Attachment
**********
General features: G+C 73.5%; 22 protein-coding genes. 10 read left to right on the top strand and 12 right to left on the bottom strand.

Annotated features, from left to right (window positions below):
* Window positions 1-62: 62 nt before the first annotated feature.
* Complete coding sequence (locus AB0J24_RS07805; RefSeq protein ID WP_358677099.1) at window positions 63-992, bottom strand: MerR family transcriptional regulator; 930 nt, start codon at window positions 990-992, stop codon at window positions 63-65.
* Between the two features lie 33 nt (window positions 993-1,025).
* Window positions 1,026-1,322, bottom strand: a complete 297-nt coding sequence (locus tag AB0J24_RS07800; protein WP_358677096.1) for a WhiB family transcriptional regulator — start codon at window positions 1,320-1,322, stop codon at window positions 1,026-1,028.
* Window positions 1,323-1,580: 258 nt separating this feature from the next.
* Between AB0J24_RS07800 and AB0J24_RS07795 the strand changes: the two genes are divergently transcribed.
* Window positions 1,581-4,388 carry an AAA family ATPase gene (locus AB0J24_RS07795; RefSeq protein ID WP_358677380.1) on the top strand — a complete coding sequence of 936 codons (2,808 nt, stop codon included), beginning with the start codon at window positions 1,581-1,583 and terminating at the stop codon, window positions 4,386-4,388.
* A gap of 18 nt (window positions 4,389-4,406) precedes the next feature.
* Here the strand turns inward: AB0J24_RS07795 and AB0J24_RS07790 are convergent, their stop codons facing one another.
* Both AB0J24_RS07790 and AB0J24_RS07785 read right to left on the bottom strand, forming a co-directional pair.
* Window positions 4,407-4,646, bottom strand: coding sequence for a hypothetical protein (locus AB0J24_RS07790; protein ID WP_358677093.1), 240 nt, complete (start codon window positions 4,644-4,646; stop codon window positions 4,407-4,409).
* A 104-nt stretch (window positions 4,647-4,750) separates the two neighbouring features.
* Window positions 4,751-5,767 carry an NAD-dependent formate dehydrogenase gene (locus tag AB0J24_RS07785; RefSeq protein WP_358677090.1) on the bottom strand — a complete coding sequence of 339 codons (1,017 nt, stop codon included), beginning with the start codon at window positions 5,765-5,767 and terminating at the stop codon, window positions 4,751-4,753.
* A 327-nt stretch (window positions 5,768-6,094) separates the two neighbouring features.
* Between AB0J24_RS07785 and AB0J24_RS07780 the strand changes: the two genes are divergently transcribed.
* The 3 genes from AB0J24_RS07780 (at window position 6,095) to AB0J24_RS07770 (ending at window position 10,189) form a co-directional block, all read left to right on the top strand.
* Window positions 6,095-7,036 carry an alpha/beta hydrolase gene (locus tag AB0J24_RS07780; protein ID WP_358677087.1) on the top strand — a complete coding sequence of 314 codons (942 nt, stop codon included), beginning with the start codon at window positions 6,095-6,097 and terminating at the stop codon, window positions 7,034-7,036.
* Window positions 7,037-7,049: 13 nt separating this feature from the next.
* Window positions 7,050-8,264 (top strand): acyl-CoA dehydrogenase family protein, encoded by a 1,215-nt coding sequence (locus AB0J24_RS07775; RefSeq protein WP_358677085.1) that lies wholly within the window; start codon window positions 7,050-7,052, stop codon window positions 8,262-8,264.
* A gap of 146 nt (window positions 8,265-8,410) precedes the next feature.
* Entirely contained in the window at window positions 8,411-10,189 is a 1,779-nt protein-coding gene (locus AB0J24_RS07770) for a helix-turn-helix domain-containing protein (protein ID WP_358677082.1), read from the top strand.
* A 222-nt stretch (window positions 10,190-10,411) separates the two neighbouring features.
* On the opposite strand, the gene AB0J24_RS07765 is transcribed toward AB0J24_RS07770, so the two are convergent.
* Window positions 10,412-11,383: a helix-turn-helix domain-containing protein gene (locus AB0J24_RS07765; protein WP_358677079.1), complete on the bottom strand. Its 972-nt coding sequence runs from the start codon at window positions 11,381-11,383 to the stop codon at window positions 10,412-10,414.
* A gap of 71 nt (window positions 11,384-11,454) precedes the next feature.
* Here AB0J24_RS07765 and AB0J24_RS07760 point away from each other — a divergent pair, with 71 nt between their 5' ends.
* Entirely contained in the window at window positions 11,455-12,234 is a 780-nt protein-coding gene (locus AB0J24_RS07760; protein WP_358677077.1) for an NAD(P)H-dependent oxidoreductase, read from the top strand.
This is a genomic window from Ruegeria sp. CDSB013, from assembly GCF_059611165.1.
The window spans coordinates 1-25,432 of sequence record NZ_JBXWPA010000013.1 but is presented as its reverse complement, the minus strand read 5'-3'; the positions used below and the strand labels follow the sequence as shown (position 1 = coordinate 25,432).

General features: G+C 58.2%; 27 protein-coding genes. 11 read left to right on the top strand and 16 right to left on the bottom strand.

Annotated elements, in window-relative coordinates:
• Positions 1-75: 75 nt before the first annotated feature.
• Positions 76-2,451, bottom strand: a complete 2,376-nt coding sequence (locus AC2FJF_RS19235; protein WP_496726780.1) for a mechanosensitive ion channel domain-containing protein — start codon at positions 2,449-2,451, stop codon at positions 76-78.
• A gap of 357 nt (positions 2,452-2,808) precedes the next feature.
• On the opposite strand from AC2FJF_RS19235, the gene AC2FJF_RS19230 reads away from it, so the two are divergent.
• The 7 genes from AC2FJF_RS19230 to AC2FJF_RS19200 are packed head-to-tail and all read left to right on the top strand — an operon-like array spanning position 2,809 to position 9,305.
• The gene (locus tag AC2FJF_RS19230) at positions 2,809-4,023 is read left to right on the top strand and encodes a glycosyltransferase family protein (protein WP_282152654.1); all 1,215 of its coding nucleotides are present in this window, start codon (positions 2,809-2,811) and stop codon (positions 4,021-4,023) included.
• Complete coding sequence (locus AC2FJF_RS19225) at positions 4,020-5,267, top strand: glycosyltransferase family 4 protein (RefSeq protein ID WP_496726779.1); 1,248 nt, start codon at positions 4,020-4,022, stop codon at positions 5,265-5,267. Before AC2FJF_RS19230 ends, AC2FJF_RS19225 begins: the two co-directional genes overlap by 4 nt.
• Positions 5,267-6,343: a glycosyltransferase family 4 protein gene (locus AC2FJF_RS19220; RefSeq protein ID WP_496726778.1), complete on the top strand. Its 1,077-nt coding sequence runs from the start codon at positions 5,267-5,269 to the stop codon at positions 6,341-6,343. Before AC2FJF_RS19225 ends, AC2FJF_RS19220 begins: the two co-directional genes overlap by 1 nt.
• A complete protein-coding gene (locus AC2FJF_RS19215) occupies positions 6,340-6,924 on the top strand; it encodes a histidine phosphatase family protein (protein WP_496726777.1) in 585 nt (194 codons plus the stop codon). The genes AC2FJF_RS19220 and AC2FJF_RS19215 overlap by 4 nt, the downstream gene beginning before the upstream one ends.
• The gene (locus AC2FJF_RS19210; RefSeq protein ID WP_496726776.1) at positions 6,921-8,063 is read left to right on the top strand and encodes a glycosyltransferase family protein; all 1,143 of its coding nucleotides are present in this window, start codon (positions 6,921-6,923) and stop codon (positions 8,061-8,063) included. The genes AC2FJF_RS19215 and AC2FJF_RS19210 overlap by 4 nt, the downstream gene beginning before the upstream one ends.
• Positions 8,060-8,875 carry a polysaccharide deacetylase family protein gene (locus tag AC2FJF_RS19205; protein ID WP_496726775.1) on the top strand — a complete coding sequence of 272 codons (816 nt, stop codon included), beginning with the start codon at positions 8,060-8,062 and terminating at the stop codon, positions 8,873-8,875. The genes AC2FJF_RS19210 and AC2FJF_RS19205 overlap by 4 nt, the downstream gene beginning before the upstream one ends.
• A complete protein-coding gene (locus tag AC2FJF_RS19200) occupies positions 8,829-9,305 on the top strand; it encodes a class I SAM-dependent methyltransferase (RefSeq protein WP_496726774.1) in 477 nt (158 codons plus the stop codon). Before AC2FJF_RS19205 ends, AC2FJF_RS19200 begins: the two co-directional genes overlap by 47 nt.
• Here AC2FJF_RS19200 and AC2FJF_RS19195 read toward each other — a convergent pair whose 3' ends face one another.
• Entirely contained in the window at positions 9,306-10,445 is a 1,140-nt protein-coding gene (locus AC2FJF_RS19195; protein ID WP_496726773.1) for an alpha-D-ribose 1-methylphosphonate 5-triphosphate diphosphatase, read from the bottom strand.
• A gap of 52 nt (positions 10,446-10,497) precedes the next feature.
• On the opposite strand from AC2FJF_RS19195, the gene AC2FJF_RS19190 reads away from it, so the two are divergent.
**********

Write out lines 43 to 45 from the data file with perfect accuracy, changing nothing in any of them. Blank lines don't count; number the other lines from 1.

• The gene (locus AC2FJF_RS19210; RefSeq protein ID WP_496726776.1) at positions 6,921-8,063 is read left to right on the top strand and encodes a glycosyltransferase family protein; all 1,143 of its coding nucleotides are present in this window, start codon (positions 6,921-6,923) and stop codon (positions 8,061-8,063) included. The genes AC2FJF_RS19215 and AC2FJF_RS19210 overlap by 4 nt, the downstream gene beginning before the upstream one ends.
• Positions 8,060-8,875 carry a polysaccharide deacetylase family protein gene (locus tag AC2FJF_RS19205; protein ID WP_496726775.1) on the top strand — a complete coding sequence of 272 codons (816 nt, stop codon included), beginning with the start codon at positions 8,060-8,062 and terminating at the stop codon, positions 8,873-8,875. The genes AC2FJF_RS19210 and AC2FJF_RS19205 overlap by 4 nt, the downstream gene beginning before the upstream one ends.
• A complete protein-coding gene (locus tag AC2FJF_RS19200) occupies positions 8,829-9,305 on the top strand; it encodes a class I SAM-dependent methyltransferase (RefSeq protein WP_496726774.1) in 477 nt (158 codons plus the stop codon). Before AC2FJF_RS19205 ends, AC2FJF_RS19200 begins: the two co-directional genes overlap by 47 nt.